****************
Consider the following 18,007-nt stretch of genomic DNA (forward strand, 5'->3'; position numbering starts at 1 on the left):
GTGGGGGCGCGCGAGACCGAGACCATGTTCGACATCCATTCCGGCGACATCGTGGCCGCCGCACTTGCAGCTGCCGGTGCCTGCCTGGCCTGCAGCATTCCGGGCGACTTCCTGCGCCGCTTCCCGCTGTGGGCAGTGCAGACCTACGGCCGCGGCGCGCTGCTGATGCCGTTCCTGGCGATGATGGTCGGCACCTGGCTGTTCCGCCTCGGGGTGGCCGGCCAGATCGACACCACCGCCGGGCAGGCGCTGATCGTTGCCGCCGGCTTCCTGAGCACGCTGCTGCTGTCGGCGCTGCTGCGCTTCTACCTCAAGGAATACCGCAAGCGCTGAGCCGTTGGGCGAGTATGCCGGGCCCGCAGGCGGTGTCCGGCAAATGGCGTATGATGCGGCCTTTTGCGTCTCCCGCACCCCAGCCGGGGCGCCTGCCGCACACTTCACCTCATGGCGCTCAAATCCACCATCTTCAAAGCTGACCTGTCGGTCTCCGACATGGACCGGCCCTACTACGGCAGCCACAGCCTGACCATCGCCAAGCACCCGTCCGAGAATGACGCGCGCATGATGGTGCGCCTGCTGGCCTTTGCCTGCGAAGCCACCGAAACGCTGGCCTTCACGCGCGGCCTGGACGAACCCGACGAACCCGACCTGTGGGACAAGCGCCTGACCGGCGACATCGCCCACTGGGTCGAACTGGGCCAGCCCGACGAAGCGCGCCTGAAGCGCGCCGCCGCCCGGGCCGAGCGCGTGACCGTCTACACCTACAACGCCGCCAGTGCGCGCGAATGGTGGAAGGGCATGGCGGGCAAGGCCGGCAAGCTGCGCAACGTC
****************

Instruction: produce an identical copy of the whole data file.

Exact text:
Consider the following 18,007-nt stretch of genomic DNA (forward strand, 5'->3'; position numbering starts at 1 on the left):
GTGGGGGCGCGCGAGACCGAGACCATGTTCGACATCCATTCCGGCGACATCGTGGCCGCCGCACTTGCAGCTGCCGGTGCCTGCCTGGCCTGCAGCATTCCGGGCGACTTCCTGCGCCGCTTCCCGCTGTGGGCAGTGCAGACCTACGGCCGCGGCGCGCTGCTGATGCCGTTCCTGGCGATGATGGTCGGCACCTGGCTGTTCCGCCTCGGGGTGGCCGGCCAGATCGACACCACCGCCGGGCAGGCGCTGATCGTTGCCGCCGGCTTCCTGAGCACGCTGCTGCTGTCGGCGCTGCTGCGCTTCTACCTCAAGGAATACCGCAAGCGCTGAGCCGTTGGGCGAGTATGCCGGGCCCGCAGGCGGTGTCCGGCAAATGGCGTATGATGCGGCCTTTTGCGTCTCCCGCACCCCAGCCGGGGCGCCTGCCGCACACTTCACCTCATGGCGCTCAAATCCACCATCTTCAAAGCTGACCTGTCGGTCTCCGACATGGACCGGCCCTACTACGGCAGCCACAGCCTGACCATCGCCAAGCACCCGTCCGAGAATGACGCGCGCATGATGGTGCGCCTGCTGGCCTTTGCCTGCGAAGCCACCGAAACGCTGGCCTTCACGCGCGGCCTGGACGAACCCGACGAACCCGACCTGTGGGACAAGCGCCTGACCGGCGACATCGCCCACTGGGTCGAACTGGGCCAGCCCGACGAAGCGCGCCTGAAGCGCGCCGCCGCCCGGGCCGAGCGCGTGACCGTCTACACCTACAACGCCGCCAGTGCGCGCGAATGGTGGAAGGGCATGGCGGGCAAGGCCGGCAAGCTGCGCAACGTC